Small steps are sometimes the biggest

Tomorrow I start back at university. It will be the first time in over 7 months that I’ve sat in a classroom and I’d be lying if I said I wasn’t terrified. I’ve been hyperventilating and breaking out into tears all week because it just feels like to much and I’m worried I won’t be able to cope. I even considered deferring again or dropping out completely but studying is what makes me happy and hopefully this year is going to be different.

screen-shot-2017-02-26-at-6-43-03-pm
first time back on campus during o-week wishing this was butterbeer

I’m in the (lengthy) process of registering with the disability department and developing an adjustment plan that will be sent out to all my lecturers. This means that if I need extra time or support the way to get it will be much simpler. Despite uni being the place that first referred me to mental health services, I still have not disclosed to them that I suffer from mental illness. In part this was because I don’t feel like I deserve any extra help and also, because I feared that having my diagnoses listed on my record would have negative consequences for my future. But I’ve realised that this doesn’t mean I have to use the support just that it is there and to my relief I haven’t been asked any specifics about what I’m diagnosed with, just what will help me in my studies.

One thing I am struggling with, is that I’m going back to uni on Monday x kg heavier than I was a year ago. I am embarrassed and uncomfortable in this body but I know deep down that the increase is a good thing. With this weight comes better concentration and mental capacity and hopefully the strength to cope with studying again. Last year I though I was fine and while my bloods reflected that, I was exhausted and looked like death. Every day I had to get out of bed was hell because physically my body was weak and compromised. And while I hate admitting it, so was my cognition. No one really knows how I lasted that semester because I was running on empty and despite what I thought at the time, it did catch up to me just not in the way I would have expected (insert many hospital and crisis admissions).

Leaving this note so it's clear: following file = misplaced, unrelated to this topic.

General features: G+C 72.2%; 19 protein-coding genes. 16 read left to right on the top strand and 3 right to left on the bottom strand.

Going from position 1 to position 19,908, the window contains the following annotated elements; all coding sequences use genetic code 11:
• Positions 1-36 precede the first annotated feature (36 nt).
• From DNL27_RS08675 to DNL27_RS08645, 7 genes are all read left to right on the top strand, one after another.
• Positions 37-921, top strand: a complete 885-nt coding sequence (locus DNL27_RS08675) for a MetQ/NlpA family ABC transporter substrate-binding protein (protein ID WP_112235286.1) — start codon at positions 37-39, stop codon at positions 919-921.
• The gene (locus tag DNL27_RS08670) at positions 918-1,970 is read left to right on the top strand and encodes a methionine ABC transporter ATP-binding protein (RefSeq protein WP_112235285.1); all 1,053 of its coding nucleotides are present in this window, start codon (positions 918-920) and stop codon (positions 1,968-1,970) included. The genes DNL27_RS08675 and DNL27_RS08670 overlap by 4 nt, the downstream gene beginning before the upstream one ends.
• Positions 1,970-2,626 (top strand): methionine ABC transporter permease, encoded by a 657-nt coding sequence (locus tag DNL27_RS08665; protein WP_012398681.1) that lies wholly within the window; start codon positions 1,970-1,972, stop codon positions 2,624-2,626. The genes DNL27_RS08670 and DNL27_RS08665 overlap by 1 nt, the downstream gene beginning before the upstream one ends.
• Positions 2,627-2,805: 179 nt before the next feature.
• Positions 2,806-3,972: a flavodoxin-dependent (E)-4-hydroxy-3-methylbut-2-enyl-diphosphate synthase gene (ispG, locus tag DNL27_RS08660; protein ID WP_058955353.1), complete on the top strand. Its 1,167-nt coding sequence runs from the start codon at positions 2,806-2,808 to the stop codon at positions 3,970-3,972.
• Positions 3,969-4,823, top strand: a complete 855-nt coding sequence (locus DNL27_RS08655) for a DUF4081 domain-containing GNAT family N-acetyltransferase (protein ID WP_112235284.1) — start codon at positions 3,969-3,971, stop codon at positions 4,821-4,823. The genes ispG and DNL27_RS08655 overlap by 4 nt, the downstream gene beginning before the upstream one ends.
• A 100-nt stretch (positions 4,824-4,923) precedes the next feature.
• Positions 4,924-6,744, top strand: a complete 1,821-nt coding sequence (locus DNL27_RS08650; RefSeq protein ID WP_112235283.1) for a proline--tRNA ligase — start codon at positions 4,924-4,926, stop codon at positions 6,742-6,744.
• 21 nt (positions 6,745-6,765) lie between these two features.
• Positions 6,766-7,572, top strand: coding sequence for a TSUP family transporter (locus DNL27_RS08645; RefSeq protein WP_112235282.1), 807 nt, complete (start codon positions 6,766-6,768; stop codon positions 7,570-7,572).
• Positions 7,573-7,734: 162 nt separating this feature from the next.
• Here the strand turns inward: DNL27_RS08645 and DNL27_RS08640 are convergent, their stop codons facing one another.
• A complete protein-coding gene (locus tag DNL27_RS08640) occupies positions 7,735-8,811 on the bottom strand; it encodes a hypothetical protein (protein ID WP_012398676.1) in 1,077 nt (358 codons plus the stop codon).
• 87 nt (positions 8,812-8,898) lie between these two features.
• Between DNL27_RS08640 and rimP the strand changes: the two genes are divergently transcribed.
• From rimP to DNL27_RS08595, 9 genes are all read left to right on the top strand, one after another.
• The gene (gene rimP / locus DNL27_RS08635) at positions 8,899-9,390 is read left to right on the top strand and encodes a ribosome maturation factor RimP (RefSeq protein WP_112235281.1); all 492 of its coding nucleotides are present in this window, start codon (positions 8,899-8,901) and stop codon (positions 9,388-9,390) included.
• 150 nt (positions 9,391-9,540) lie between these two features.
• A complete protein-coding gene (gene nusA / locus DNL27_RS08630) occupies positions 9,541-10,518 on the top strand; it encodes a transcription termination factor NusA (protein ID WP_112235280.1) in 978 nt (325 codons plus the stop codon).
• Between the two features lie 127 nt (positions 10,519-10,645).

Now I know I still have weight to gain. I know that things could easily go downhill and I know I still have far to go. But I’m willing to fight this time. I’mΒ willing to look after my health so that I have a chance at making this work. I’m not ashamed of my body or my history. With health comes strength and nothing is taking my studies away from me again. I’m going to make uni work this time.

Aside from the above, some other changes in my life have occurred. My old case manager left which (excuse me being dramatic here) pretty much broke my heart and I don’t think I’ve come to terms with the fact that I will never be able to talk to her again. Β I was assigned to a new one and we seem to be getting along. I have also begun seeing my gp regularly again and am on the waiting list for an eating disorder program. Small things but with a big impact all the same.

 

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3 thoughts on “Small steps are sometimes the biggest

  1. You’re being extremely brave! I don’t know you but I feel very proud of you. You should be proud of yourself and I am sure it will go better than you can imagine. I really wish you well at university.

    Liked by 1 person

  2. Hi! Just wanted to let you know that I can relate and wish you all the best. I was also wondering whether you had ever considered studying online, as this is something I found helped me?

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    • Hi thank you and I wish you the best too. Unfortunately studying online isn’t possible with this type of degree. Most of my lectures are recorded so I can watch them at home but practicals are mandatory x

      Like

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